Trump had lashed out at Iran in remarks during his first address to the United Nations General Assembly, saying the trappings of democracy there masked a “corrupt dictatorship,” and continued, “Above all, Iran’s government must stop supporting terrorists, begin serving its own people and respect the sovereign rights of its neighbors.”
Bahram Ghassemi, a spokesman for Iran’s foreign ministry, said a press conference on Sunday that the report carried by Fars earlier in the day was correct. “Indeed a request was made by the American side but it was not accepted by President Rouhani,” Ghassemi said.
According to the Iranian Foreign Ministry spokesman, US President Donald Trump requested a bilateral meeting with Iranian President Hassan Rouhani in New York during this year’s United Nations General Assembly meeting in September, but his request was turned down.
Mehdi Fazaeli, a conservative analyst and former managing director at Fars News Agency, broke the story on October 29th. According to Fazaeli, the request came one day after Trump called the 2015 nuclear deal between Iran and the six world powers “one of the worst and most one-sided transactions the United States has ever entered into.” Fazaeli described Trump’s speech as “insulting” toward Iran and contextualized it as being in line with the US objective of selling arms to regional allies. Fazaeli wrote that French President Emmanuel Macron had offered to facilitate the meeting, but Rouhani had turned him down as well. Ghassemi however, did not confirm Macron’s reported involvement.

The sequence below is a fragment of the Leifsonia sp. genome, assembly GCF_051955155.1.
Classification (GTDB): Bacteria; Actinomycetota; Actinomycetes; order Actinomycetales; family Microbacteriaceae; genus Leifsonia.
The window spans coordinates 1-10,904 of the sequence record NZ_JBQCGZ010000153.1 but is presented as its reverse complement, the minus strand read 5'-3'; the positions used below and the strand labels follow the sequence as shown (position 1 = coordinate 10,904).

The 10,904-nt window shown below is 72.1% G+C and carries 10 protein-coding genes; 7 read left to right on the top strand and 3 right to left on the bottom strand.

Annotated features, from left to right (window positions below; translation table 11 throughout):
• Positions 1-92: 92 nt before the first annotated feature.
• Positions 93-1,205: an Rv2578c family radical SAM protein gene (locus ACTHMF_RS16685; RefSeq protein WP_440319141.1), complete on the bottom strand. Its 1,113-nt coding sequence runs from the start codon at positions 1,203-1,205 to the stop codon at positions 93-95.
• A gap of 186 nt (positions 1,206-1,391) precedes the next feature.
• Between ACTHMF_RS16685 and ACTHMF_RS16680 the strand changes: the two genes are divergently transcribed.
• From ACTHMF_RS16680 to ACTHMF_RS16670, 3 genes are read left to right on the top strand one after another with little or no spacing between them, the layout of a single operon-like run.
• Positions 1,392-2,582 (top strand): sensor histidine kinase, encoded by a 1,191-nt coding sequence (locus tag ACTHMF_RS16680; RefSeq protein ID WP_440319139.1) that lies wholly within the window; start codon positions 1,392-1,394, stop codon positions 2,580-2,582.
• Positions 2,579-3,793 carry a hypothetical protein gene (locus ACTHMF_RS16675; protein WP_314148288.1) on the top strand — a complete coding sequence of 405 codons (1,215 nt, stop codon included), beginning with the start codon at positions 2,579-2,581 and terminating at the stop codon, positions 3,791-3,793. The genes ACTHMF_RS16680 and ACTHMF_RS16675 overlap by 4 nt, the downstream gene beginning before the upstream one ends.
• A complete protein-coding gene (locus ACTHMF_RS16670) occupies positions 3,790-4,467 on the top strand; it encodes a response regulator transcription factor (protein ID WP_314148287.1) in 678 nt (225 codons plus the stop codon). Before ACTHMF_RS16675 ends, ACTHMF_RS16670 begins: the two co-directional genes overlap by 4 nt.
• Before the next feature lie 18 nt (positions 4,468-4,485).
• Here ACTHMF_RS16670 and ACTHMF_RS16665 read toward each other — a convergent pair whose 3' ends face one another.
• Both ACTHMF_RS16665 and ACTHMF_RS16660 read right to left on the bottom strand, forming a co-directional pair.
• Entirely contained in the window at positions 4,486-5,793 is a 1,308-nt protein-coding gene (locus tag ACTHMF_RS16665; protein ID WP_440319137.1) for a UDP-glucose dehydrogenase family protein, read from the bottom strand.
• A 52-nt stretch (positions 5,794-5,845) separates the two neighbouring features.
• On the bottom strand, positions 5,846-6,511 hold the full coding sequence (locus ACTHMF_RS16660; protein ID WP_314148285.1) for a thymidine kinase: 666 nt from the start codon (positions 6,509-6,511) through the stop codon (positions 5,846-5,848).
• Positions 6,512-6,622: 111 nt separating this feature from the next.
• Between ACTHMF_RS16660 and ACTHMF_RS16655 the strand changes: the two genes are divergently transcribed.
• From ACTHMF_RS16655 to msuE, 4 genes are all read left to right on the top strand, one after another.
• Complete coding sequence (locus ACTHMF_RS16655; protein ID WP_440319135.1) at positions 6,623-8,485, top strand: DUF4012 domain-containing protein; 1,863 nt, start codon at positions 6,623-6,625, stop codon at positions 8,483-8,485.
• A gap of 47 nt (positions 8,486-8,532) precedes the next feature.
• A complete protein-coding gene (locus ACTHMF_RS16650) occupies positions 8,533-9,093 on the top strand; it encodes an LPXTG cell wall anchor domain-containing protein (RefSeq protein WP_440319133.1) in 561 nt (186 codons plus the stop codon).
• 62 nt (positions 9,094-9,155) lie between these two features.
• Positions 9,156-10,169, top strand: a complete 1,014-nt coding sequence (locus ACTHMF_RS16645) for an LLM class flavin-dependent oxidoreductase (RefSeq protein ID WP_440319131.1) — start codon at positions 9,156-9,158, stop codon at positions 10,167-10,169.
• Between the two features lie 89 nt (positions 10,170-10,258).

Fazaeli praised Rouhani for refusing to shake Trump’s “velvet-covered hands” and for acting within the “strategic framework” of the Islamic Republic.
On Monday, the White House denied the Iranian government’s claim that Trump had asked to meet with his counterpart from the Islamic republic, but was rebuffed. In fact, White House spokeswoman Sarah Huckabee Sanders told NBC News in a brief email early Monday that this statement was “false.”
Trump has declined to certify the Iran nuclear deal, which lifted sanctions in exchange for the country curbing its nuclear program, putting its future in the hands of Congress. The decision of whether to attach new conditions or reimpose sanctions with regard to the country’s nuclear program now lies with Congress.